“Attends,” Angelle says. Wait. Her French is limited, but she knows this word. And she uses it a lot. She drags a plastic chair out of the house and plunks it down in the middle of the concession for me. I’m not sure what I’m waiting for, if anything at all. I’ve come by to drop off my laundry, which Angelle happily does for me every week.
I met Angelle almost immediately after moving to my village, and she quickly became like my village grandmother, though I’m not actually sure of her age. I could ask, but it doesn’t seem important. Her skin is worn and leathery, so she must be old. But her smile is bright and youthful, so I guess she’s young at heart. C’est ça. That’s what it is.
Angelle is always telling me to wait for one thing or another. Today she probably has a language lesson in store.I never request these lessons – I just kind of get swept into them. But I can’t mind because Angelle has such a pleasant way of teaching – persistent yet unhurried. She clapped her hands and hugged me the first time I counted to ten without looking at my notes. Then as I turned the page and prepared to write more, she just smiled and held up a hand. “Attends. Après,” she said. Next time. She expects progress, but her style is one step at a time.
Even before I got to know Angelle well, I could tell she was the real deal as far as activists go – the kind of person who has the guts and courage to demand change but also the patience and humility to wait for it. In my first few months, she tried to start a village clean-up initiative. Unfortunately, the project was a flop. There are just certain circumstances and attitudes in the village that stand in the way right now. But Angelle is not discouraged. She’ll let the idea rest, and when the time is right, she’ll be ready to give it another go.
Sometimes I wonder what this is like for Angelle. I wonder what it’s like to be the visionary in your community when few others can see your dream.To believe that better is possible – and be scoffed at for it. To want nothing more than to serve your community and to have the energy to do it, but to be told you’re just expecting too much. Maybe it’s like going through life asking other people to wait and give you a chance, when all the while you’re the one waiting on them.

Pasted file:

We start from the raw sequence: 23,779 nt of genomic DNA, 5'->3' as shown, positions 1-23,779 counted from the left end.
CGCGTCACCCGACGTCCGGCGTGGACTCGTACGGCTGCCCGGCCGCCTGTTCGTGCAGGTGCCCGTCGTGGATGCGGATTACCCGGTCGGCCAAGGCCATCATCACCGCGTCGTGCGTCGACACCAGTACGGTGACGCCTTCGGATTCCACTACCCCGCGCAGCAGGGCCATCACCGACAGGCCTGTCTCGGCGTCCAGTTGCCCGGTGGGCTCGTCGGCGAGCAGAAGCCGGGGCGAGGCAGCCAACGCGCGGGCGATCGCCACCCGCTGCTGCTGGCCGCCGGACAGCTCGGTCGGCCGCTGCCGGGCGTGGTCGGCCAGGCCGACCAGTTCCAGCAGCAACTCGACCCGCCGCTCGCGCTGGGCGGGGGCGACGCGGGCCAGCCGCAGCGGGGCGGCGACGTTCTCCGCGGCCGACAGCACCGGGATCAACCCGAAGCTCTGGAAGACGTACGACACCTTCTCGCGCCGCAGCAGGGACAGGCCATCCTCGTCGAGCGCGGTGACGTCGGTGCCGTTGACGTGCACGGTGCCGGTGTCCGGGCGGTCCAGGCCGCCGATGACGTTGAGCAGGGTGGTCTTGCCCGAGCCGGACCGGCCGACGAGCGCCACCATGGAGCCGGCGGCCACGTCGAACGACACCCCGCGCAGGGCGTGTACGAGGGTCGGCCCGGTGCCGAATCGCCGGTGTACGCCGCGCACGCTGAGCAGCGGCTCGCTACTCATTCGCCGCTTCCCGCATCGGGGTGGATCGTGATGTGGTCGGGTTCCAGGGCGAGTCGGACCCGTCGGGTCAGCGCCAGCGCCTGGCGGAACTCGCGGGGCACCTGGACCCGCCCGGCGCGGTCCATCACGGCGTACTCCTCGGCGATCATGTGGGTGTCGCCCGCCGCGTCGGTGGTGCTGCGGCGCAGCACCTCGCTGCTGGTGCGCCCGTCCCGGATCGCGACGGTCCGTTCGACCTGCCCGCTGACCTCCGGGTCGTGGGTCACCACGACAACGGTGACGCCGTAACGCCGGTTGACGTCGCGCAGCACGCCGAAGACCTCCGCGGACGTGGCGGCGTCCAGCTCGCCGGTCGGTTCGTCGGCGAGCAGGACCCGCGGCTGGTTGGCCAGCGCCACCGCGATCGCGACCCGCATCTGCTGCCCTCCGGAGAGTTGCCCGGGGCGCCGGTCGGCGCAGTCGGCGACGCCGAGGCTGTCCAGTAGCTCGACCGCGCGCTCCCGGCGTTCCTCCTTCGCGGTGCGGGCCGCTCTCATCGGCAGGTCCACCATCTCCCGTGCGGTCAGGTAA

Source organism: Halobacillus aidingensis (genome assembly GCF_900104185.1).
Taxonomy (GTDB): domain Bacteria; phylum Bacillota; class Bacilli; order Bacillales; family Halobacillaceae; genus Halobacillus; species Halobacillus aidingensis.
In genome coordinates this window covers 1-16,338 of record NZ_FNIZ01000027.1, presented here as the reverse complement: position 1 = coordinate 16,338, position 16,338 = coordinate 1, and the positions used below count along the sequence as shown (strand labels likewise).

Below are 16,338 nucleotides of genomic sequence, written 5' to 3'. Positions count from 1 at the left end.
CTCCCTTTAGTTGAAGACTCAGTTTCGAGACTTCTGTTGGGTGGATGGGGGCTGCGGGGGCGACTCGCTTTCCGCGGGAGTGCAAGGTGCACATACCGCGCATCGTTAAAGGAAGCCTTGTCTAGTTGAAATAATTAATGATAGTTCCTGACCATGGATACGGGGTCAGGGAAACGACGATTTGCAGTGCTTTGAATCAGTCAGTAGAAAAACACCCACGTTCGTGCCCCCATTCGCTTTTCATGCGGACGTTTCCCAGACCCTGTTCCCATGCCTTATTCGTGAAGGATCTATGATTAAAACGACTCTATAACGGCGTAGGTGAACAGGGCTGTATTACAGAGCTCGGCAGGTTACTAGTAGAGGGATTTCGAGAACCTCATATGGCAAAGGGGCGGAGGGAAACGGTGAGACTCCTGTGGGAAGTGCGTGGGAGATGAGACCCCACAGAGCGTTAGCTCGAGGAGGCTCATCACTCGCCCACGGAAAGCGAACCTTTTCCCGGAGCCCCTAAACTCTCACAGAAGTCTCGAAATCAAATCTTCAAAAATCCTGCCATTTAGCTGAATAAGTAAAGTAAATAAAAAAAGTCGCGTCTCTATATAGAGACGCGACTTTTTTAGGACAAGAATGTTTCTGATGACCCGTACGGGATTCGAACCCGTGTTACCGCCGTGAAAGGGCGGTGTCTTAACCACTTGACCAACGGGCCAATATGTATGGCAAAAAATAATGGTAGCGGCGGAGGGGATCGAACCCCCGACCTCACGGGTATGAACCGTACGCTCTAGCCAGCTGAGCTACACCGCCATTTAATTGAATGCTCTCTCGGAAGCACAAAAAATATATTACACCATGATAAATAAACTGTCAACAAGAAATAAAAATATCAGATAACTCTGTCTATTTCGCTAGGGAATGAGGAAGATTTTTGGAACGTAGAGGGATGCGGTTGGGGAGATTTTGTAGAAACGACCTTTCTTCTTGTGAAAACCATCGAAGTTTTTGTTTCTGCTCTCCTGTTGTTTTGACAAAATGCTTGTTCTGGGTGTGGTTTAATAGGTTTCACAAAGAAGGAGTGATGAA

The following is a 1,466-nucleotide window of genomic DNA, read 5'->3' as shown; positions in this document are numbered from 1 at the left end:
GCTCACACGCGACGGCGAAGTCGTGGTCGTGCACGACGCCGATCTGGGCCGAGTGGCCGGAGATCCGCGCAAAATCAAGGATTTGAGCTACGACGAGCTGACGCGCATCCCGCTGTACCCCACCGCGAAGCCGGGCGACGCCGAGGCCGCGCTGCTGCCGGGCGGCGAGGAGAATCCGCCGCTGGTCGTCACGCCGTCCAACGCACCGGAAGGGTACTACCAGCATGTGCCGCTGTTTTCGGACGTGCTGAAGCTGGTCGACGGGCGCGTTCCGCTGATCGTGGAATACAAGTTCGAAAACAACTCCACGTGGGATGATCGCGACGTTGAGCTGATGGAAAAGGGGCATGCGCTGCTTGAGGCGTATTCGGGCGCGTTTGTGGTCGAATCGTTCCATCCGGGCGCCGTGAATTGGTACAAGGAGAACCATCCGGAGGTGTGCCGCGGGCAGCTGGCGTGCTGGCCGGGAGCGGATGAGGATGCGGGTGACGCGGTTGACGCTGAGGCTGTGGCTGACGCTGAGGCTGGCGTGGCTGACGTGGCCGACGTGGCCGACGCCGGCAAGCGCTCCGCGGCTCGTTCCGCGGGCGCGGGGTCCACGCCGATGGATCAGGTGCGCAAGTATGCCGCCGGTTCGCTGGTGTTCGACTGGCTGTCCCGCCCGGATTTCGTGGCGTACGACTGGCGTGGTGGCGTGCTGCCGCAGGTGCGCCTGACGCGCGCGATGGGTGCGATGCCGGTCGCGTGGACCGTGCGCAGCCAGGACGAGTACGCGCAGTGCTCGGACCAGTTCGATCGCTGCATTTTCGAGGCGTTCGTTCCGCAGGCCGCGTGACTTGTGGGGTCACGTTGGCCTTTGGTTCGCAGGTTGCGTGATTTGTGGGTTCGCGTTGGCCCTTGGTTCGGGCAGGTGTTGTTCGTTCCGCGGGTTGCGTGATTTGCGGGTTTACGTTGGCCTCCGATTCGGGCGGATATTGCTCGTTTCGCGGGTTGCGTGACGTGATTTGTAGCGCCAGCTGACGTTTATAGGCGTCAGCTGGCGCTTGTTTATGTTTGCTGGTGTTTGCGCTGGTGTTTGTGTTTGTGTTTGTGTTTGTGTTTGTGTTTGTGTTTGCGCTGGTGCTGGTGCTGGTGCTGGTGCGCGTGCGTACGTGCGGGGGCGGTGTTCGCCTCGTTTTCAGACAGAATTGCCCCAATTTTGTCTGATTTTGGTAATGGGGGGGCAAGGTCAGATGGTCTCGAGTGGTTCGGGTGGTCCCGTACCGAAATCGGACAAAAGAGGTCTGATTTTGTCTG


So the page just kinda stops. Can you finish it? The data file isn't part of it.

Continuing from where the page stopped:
There have been days when this whole peace corps experience has felt like one big exercise in waiting – waiting for the small things like a taxi to arrive or a web page to load, and waiting for the big things like development and cross-cultural understanding. I can’t tell you how many times I’ve been all fired up to work on something that desperately needed it, only to be met with indifference. And that’s when I just want to shake people and say, “Aren’t you tired of waiting?!? You’ve been dealing with this your whole life! Let’s do something already!” But maybe I’m just looking at it the wrong way.
Less than a week ago, I turned a light on in my house for the first time. It’s been years in coming, but my village finally has electricity. I still can’t really believe it. I don’t have to hold a flashlight to read in the evening anymore. I no longer need to bike five miles on a hilly dirt road to charge my computer. For me, it’s as though I’ve been waiting for this since the day I got here. But the people of this village? I don’t know. For the past two years, if you asked anyone when we’d be getting electricity they’d tell you, “it’s coming.” They weren’t waiting for it so much as simply expecting it. In the meantime, they went on with their lives.
One of Angelle’s favorite topics of conversation with me is America. She’ll ask about “over there,” and we’ll talk about all les bonnes choses (the good things) in America – the abundance of nutritious food, the smooth paved roads, the clean water… She’ll nod her head and smile the whole time, like a child who knows a story by heart but still delights in hearing it read again and again. Angelle believes that one day her country will be able to offer better living conditions for its citizens, too, even if not in her own lifetime.
So she waits. And though she wants les bonnes choses as much as anyone else, she doesn’t view the wait as a waste of time. Angelle is the sort of person who can find richness in any moment by simply allowing the slowness of the present to create its own meaning. And maybe now I’m starting to see this, too. I think of all those times in the past two years when I’ve been sitting around at someone else’s house, for example, just waiting and wondering how long I had to stay before I could “demander la route” (“ask for the road”) and take my leave. It seemed so pointless at the time to sit around when I could be doing other things. But now I imagine leaving for the last time. I imagine leaving Benin and becoming what they call a “returned” peace corps volunteer. I imagine saying good-bye to my village and to my life here, and to inspirational people like Angelle.
And all I can really think is wait.